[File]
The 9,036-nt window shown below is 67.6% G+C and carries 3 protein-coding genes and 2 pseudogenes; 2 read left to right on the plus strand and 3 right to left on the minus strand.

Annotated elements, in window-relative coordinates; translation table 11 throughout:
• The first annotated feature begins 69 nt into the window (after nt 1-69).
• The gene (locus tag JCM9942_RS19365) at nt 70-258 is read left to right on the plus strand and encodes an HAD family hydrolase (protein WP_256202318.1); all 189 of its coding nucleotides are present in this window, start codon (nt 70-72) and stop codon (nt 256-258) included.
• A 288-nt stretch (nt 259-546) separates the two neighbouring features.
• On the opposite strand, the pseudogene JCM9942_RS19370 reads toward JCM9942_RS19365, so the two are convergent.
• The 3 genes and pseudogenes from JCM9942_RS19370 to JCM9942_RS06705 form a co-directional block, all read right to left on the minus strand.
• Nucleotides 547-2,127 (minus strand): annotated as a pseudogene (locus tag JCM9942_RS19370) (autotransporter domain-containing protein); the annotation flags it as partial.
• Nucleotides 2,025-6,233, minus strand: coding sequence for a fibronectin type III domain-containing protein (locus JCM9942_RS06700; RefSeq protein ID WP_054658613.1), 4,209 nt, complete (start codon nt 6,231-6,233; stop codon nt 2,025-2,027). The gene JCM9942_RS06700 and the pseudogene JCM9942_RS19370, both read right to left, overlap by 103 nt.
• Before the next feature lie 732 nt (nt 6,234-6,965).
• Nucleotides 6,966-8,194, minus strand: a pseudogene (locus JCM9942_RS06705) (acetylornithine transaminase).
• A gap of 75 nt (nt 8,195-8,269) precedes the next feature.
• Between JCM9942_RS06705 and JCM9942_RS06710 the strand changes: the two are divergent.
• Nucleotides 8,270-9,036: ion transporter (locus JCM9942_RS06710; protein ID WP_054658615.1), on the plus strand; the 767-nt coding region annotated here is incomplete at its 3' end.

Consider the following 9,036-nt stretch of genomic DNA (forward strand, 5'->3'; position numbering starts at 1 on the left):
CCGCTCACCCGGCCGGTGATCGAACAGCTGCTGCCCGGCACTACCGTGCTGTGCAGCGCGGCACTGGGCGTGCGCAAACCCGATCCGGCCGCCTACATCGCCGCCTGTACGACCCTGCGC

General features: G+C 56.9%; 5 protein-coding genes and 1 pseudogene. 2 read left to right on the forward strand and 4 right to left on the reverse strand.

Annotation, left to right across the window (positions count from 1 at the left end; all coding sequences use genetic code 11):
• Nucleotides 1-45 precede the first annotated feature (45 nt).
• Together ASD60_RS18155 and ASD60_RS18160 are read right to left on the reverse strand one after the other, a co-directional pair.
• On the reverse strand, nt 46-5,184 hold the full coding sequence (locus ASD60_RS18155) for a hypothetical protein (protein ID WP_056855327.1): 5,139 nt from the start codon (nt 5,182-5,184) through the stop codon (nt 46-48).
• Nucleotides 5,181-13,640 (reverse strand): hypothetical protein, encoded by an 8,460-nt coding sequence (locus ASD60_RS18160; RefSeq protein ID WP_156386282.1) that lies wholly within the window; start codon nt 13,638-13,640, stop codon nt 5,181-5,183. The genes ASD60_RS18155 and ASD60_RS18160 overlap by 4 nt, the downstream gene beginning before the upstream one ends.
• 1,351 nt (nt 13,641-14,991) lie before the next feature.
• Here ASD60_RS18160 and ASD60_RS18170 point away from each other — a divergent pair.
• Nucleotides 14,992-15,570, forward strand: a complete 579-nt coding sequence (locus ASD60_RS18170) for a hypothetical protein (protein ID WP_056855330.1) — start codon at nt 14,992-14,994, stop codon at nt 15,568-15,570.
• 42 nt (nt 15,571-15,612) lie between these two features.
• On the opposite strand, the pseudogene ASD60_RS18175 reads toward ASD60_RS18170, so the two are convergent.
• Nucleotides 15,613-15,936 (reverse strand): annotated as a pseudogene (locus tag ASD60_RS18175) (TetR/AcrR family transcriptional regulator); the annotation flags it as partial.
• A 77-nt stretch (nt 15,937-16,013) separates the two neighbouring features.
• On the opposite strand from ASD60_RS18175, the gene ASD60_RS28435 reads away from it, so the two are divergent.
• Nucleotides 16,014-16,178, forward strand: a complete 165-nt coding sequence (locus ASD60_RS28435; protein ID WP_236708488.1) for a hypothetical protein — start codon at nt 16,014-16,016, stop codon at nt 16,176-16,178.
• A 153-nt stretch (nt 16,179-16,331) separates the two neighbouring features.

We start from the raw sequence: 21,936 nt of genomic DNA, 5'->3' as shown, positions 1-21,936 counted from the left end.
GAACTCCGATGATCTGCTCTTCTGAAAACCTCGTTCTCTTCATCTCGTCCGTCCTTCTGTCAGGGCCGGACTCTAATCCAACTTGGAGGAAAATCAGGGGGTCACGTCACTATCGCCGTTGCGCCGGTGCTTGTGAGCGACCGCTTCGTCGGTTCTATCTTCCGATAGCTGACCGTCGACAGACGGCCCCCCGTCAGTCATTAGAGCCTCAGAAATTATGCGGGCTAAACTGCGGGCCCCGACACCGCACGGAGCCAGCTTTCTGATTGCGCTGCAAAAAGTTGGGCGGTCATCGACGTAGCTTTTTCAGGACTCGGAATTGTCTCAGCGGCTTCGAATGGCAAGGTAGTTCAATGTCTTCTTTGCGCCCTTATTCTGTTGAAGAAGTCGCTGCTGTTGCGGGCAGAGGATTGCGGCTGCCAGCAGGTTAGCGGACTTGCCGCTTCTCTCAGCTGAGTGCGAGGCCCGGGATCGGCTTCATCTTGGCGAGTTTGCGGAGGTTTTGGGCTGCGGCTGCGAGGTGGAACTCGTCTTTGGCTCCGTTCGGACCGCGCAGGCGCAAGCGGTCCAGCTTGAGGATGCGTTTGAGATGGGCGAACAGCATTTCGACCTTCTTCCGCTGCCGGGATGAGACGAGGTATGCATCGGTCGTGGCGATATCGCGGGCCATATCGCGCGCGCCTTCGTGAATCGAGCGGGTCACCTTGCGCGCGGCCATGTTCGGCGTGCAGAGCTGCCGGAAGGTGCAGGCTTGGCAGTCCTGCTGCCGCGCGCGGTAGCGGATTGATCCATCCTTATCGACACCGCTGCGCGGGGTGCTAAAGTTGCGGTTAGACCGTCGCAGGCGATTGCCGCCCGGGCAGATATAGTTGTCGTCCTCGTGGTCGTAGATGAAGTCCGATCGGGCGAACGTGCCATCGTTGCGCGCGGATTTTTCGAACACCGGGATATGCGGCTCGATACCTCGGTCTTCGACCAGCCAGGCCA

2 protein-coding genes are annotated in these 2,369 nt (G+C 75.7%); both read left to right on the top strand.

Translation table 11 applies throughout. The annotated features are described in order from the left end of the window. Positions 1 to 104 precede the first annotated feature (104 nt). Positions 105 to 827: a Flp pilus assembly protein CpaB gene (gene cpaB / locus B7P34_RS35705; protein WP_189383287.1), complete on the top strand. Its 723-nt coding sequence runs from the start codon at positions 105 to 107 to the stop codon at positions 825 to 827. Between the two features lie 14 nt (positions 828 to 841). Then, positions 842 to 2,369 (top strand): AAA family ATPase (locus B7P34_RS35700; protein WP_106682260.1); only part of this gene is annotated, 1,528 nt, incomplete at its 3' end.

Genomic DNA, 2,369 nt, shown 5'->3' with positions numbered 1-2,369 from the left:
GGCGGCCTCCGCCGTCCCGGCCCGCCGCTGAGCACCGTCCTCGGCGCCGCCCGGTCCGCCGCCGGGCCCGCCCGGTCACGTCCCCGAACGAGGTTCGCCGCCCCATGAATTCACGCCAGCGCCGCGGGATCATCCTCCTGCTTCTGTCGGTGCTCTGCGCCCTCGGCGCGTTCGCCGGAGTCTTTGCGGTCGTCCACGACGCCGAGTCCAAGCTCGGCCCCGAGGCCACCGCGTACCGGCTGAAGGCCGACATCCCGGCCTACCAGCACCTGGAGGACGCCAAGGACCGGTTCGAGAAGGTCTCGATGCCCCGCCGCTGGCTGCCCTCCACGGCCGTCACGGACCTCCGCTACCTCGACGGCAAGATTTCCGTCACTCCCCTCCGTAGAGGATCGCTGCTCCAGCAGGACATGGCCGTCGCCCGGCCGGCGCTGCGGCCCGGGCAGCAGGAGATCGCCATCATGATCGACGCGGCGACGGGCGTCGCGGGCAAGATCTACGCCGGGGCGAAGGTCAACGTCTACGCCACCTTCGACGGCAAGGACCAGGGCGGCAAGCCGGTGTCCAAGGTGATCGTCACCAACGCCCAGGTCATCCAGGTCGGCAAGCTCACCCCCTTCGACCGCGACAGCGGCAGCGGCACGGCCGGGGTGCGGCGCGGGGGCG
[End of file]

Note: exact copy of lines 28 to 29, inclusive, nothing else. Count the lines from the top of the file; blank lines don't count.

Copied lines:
• Nucleotides 15,613-15,936 (reverse strand): annotated as a pseudogene (locus tag ASD60_RS18175) (TetR/AcrR family transcriptional regulator); the annotation flags it as partial.
• A 77-nt stretch (nt 15,937-16,013) separates the two neighbouring features.